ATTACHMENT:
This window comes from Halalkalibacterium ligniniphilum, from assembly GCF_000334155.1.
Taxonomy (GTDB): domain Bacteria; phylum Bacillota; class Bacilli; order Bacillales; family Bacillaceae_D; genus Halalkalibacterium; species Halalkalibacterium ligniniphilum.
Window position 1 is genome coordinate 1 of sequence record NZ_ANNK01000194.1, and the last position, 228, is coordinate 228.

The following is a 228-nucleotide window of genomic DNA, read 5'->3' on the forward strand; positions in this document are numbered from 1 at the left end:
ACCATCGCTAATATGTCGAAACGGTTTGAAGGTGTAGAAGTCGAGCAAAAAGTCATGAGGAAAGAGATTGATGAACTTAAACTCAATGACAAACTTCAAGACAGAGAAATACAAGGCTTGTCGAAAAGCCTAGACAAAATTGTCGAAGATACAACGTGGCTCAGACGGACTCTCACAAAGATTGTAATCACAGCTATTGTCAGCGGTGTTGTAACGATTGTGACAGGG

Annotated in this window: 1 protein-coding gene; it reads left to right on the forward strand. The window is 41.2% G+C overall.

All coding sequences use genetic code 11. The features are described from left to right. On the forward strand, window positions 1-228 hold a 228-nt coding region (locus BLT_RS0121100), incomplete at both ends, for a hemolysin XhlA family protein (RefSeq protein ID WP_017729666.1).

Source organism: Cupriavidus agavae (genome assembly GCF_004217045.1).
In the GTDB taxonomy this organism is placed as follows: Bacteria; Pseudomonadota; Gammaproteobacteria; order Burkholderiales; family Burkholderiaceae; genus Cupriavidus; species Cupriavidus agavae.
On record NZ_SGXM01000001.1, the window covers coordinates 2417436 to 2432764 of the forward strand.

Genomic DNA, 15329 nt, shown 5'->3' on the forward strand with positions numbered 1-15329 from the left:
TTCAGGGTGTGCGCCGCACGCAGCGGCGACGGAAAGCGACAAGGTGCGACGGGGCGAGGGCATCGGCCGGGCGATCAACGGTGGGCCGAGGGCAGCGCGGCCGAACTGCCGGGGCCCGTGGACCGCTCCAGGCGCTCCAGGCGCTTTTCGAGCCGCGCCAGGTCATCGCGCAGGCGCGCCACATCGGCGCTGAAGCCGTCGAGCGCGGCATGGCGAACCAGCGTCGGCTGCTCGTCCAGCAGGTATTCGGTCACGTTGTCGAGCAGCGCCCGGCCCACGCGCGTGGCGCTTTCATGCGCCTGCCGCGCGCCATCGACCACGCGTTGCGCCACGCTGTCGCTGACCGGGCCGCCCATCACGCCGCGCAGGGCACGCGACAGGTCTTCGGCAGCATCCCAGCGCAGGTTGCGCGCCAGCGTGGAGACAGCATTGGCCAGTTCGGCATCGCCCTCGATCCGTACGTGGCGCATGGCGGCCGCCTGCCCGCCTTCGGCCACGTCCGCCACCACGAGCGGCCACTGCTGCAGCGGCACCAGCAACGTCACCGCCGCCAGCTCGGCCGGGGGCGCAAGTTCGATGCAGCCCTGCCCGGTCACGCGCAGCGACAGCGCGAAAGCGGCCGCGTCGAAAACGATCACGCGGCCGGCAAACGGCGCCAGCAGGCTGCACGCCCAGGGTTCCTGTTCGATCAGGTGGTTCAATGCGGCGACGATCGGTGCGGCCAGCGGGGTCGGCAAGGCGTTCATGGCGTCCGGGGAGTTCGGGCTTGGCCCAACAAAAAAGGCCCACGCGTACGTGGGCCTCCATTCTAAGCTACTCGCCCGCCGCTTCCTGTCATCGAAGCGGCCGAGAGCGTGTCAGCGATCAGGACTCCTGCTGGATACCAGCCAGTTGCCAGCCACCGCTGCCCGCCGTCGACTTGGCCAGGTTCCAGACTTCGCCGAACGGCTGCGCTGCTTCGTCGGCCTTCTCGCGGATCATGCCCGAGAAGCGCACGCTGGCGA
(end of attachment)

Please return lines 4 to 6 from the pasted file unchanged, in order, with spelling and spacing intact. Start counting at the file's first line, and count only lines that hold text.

The following is a 228-nucleotide window of genomic DNA, read 5'->3' on the forward strand; positions in this document are numbered from 1 at the left end:
ACCATCGCTAATATGTCGAAACGGTTTGAAGGTGTAGAAGTCGAGCAAAAAGTCATGAGGAAAGAGATTGATGAACTTAAACTCAATGACAAACTTCAAGACAGAGAAATACAAGGCTTGTCGAAAAGCCTAGACAAAATTGTCGAAGATACAACGTGGCTCAGACGGACTCTCACAAAGATTGTAATCACAGCTATTGTCAGCGGTGTTGTAACGATTGTGACAGGG

Annotated in this window: 1 protein-coding gene; it reads left to right on the forward strand. The window is 41.2% G+C overall.